U.S. Department of Energy Announces $16 Million in Funding for Phase 1 of Ultra-High Temperature Materials Program
The U.S. Department of Energy today announced $16 million in funding for 17 projects as part of Phase 1 of the Advanced Research Projects Agency-Energy’s (ARPA-E) Ultrahigh Temperature Impervious Materials Advancing Turbine Efficiency (ULTIMATE) program. ULTIMATE teams will develop ultrahigh temperature materials for gas turbine use in the aviation and power generation industries.
“Natural gas turbines generate more than a third of the country’s electricity, supplying power to consumers across America,” said ARPA-E Director Lane Genatowski. “ULTIMATE teams will improve the efficiency of the generation sector by developing materials that increase producers’ efficiency and create positive economic benefits for industrial and public consumers nationwide.”
ULTIMATE projects address two target temperature levels and seek to develop ultrahigh temperature materials for continuous operation at 1300 ºC (2372 ºF) in a stand-alone material test environment or at 1800 ºC (3272 ºF) with coatings and cooling. Teams will also develop new manufacturing processes that ensure turbine blades can not only operate at these ultra-high temperatures but can also withstand the extreme operating environments commonly found in natural gas turbines in both the aviation and power generation industries.
Phase 1 ULTIMATE teams will demonstrate proof of concept for alloy compositions, coatings, and manufacturing processes through modeling and laboratory scale tensile coupon testing of basic properties. At the conclusion of Phase 1, teams will be down-selected based on technical review to receive additional funding for development of selected alloy compositions and coatings, as well as the production of generic small-scale turbine blades to demonstrate manufacturability of designs. In ULTIMATE Phase 2, up to $14 million in additional funds will be available to teams.
ARPA-E's ULTIMATE program supports the White House Office of Science and Technology Policy’s Industries of the Future initiative, supporting the development of key emerging technologies that will shape the nation’s economy and security for years to come.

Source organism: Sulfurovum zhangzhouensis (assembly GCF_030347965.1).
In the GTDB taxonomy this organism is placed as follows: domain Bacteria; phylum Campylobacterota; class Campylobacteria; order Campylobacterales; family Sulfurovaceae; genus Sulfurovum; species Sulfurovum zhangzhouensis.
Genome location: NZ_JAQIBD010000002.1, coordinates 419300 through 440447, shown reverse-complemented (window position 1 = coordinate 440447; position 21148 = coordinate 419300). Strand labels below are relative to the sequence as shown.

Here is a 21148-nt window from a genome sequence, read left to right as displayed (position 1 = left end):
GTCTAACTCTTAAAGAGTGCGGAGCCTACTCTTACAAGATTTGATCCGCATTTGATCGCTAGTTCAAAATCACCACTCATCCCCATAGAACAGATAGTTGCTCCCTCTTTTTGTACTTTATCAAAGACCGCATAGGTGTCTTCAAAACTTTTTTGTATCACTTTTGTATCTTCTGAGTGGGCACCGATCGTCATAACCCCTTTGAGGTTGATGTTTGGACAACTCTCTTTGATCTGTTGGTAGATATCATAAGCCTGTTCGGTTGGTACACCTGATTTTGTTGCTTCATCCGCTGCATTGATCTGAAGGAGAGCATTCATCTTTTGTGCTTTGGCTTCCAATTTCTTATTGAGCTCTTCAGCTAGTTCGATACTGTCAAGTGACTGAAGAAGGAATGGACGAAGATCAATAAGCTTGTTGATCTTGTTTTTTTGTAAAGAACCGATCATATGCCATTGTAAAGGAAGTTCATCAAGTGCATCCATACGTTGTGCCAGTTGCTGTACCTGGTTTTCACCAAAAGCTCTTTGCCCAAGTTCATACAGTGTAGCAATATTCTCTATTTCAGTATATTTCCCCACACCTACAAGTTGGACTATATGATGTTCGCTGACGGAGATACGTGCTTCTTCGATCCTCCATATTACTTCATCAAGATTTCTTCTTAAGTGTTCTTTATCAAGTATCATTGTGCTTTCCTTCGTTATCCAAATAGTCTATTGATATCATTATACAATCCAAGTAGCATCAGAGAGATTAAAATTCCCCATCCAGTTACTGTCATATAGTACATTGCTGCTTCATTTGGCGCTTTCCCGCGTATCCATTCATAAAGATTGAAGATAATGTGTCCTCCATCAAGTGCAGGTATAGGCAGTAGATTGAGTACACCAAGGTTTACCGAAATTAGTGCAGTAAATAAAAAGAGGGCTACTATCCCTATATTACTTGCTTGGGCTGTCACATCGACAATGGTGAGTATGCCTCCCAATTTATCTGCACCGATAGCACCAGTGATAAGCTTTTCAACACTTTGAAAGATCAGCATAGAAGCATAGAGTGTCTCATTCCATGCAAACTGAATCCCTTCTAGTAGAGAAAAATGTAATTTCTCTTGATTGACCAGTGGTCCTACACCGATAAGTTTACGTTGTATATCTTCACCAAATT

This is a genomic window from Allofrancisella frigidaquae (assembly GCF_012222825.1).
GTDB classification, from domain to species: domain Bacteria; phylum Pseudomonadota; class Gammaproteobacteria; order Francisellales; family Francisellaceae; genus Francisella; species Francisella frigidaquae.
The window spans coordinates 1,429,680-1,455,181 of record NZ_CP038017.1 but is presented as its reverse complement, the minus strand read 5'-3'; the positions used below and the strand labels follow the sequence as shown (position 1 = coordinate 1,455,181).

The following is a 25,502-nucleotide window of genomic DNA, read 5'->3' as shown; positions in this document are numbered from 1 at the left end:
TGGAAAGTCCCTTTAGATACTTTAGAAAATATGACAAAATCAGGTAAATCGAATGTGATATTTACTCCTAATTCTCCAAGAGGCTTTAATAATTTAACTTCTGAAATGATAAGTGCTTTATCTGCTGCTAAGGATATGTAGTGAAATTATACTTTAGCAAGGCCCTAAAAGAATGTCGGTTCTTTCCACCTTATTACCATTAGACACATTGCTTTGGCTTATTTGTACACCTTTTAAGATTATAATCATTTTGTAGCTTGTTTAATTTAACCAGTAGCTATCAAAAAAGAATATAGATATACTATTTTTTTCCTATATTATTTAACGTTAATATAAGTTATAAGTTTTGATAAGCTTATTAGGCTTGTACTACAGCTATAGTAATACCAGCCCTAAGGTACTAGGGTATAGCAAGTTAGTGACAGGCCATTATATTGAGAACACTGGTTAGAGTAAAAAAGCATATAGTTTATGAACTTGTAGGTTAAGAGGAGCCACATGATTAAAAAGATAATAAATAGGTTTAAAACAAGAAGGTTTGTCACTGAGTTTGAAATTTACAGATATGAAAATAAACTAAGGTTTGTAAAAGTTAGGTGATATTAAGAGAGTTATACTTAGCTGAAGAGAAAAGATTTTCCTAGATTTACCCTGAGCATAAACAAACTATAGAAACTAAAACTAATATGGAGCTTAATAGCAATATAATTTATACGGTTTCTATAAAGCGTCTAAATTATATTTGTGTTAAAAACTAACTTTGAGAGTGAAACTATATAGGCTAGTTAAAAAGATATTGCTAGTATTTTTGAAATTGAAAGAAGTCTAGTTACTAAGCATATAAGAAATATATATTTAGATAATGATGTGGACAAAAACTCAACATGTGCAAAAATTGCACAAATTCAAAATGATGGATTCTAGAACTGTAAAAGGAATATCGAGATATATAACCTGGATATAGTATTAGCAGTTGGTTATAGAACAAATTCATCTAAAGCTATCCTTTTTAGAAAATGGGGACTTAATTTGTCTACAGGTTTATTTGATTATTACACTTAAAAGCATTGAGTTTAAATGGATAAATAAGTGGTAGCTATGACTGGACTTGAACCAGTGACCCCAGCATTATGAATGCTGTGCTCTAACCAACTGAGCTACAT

A sampling of ULTIMATE projects can be found below. The full list of projects can be found HERE.
West Virginia University – Morgantown, West Virginia
High-Throughput Computational Guided Development of Refractory Complex Concentrated Alloys-based Composite- $700,000
West Virginia University (WVU) will develop a new class of ultra-high temperature Refractory Complex Concentrated Alloys-based Composites (RCCC) for high temperature applications such as combustion turbines used in the aerospace and energy industries. The RCCC will consist of Refractory Complex Concentrated Alloys (RCCA) mixed with nanosized particles of Refractory High Entropy Carbides, to increase RCCA strength to withstand extreme conditions. The goal is to optimize the balance among strength, creep (deformation), density, and stability at 1300 °C (2372 °F), while maintaining ductility (malleability) once the alloy cools to room temperature. The research team will develop a specialty 3-D metal printing process to produce test coupons and potentially components such as turbine blades.
Pennsylvania State University – University Park, Pennsylvania
Design and Manufacturing of Ultrahigh Temperature Refractory Alloys- $1,200,000
Pennsylvania State University (PSU) will develop an integrated computational and experimental framework for the design and manufacturing of ULtrahigh TEmperature Refractory Alloys (ULTERA). Penn State will generate alloy property data through high-throughput computational and machine learning models; design ultrahigh temperature refractory alloys through a neural network inverse design approach (where one first articulates the needed functionality/property, and then looks for the materials that haves the property); manufacture the designed alloys utilizing field assisted sintering technology and/or additive manufacturing; and demonstrate the performance through systematic characterization in collaboration with industry. The proposed platform with a sustainable data ecosystem could create fundamentally new approaches to understand and design a new generation of materials and provide pathways to improve existing materials to meet performance requirements.